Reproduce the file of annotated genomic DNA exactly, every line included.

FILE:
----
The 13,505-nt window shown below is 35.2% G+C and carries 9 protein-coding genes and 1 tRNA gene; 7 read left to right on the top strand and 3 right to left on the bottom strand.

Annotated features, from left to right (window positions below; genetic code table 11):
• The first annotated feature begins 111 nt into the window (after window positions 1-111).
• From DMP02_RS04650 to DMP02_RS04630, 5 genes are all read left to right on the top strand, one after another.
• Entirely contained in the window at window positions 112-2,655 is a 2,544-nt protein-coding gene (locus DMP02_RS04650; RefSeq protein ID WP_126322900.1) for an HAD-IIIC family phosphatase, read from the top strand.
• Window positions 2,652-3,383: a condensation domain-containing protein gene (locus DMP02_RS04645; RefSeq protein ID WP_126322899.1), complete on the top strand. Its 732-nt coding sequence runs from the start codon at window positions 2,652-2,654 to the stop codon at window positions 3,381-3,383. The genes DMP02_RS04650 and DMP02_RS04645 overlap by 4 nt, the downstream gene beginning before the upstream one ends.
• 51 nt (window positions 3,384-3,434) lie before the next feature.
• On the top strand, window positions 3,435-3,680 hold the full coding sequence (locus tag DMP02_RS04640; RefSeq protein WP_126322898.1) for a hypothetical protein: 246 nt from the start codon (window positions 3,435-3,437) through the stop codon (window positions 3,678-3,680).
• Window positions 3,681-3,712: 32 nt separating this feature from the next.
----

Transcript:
The 13,505-nt window shown below is 35.2% G+C and carries 9 protein-coding genes and 1 tRNA gene; 7 read left to right on the top strand and 3 right to left on the bottom strand.

Annotated features, from left to right (window positions below; genetic code table 11):
• The first annotated feature begins 111 nt into the window (after window positions 1-111).
• From DMP02_RS04650 to DMP02_RS04630, 5 genes are all read left to right on the top strand, one after another.
• Entirely contained in the window at window positions 112-2,655 is a 2,544-nt protein-coding gene (locus DMP02_RS04650; RefSeq protein ID WP_126322900.1) for an HAD-IIIC family phosphatase, read from the top strand.
• Window positions 2,652-3,383: a condensation domain-containing protein gene (locus DMP02_RS04645; RefSeq protein ID WP_126322899.1), complete on the top strand. Its 732-nt coding sequence runs from the start codon at window positions 2,652-2,654 to the stop codon at window positions 3,381-3,383. The genes DMP02_RS04650 and DMP02_RS04645 overlap by 4 nt, the downstream gene beginning before the upstream one ends.
• 51 nt (window positions 3,384-3,434) lie before the next feature.
• On the top strand, window positions 3,435-3,680 hold the full coding sequence (locus tag DMP02_RS04640; RefSeq protein WP_126322898.1) for a hypothetical protein: 246 nt from the start codon (window positions 3,435-3,437) through the stop codon (window positions 3,678-3,680).
• Window positions 3,681-3,712: 32 nt separating this feature from the next.